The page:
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Noon headlines, April 15, 2013: Strongsville, bridge bomb, millionaires
Strongsville strike movement; bridge suspect evauated, Ohio millionaires increase
by WKSU's JEFF ST. CLAIR


Reporter / Host
Jeff St. Clair
 
  • Strongsville school board makes its first new offer to teachers
  • The final Cuyahoga Valley bridge bombing suspect is evaluated in Akron
  • More Ohio millionaires as economy improves
  • New offer on the table from Strongsville school board
    Strongsville Board of Education President David Frazee announced today the district has identified $3.2 million in additional funds that could be part of a settlement of the teachers' strike. The strike is beginning its seventh week.

    In a release, Frazee says the money comes primarily from delinquent tax collections and other tax sources. A new proposal from the board would provide the teachers with a half-step increase for each of two years of experience or a one-time cash payment of $1,200, depending on their position. The board had planned to eliminate step increases altogether for the term of the contract.

    The union also wants a cap on class sizes, with extra pay for teachers who have more than the maximum number of students in their class.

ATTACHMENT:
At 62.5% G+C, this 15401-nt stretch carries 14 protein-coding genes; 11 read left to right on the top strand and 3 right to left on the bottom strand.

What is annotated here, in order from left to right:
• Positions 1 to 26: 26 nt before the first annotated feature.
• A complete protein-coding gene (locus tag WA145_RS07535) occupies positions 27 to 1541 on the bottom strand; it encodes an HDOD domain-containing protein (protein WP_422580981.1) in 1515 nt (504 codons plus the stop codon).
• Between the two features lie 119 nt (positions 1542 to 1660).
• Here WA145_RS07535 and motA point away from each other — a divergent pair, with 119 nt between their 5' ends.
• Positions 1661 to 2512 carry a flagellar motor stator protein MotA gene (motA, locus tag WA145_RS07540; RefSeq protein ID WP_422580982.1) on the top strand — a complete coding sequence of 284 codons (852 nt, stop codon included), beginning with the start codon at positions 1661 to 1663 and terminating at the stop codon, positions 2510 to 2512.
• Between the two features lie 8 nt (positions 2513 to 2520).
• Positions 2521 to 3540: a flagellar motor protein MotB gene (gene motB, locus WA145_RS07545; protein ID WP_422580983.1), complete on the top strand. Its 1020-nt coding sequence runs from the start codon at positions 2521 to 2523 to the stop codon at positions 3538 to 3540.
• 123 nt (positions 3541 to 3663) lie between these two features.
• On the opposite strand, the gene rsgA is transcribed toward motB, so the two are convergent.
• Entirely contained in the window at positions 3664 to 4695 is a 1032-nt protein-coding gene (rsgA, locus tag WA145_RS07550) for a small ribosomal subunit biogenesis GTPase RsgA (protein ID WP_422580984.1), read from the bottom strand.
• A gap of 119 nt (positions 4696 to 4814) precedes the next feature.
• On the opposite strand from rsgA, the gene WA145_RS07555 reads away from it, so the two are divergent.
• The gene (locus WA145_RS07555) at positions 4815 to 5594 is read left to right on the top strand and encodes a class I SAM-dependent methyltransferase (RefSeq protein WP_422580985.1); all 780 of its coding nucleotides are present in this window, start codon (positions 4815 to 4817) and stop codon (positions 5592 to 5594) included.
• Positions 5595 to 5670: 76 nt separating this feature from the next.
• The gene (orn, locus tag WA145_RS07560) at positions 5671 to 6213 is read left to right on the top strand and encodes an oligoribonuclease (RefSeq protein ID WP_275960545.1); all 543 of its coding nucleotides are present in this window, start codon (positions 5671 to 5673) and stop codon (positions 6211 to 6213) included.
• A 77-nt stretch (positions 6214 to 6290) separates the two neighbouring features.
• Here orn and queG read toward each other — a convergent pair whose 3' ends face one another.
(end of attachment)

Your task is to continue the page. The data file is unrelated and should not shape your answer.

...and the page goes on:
The two sides met much of the day yesterday and well into the night. No time has been set to resume negotiations. 

    Final bridge bomber suspect evaluated in Akron
    Psychologists are outlining mental health issues impacting the last of five Ohio bridge bomb-plotting suspects.

    The testimony came today in Akron before U.S. District Judge David Dowd, who must decide if 23-year-old Joshua Stafford of Cleveland is mentally competent to stand trial.

    Forensic psychologist Sandra McPherson detailed Stafford's mental health history. She described him as depressed, suicidal, wary of a dangerous world but able to help his defense. No bomb went off and no one was hurt in the plot last year. Four other defendants have pleaded guilty and got prison terms of six to 11 years. 

    More Ohio millionaires as economy improves
    Statistics show that the number of wealthy taxpayers in Ohio is on the way back up.

    The Dayton Daily News crunched the numbers and found that nearly 6,300 taxpayers who lived in Ohio in 2011 made more than $1 million. That's up 40 percent from the 2009, the worst year of the recession. The number of wealthy taxpayers did not return to pre-recession levels in 2011, but experts say the group is expanding because of the improving economy and rising stock market.

    By contrast, numbers from the Ohio Department of Taxation showed more than seven in 10 taxpayers in the state earned $60,000 or less in 2011. Another quarter of tax filers earned between $60,000 and $175,000. The million-dollar earners account for the 0.1 percent of Ohio's resident taxpayers.

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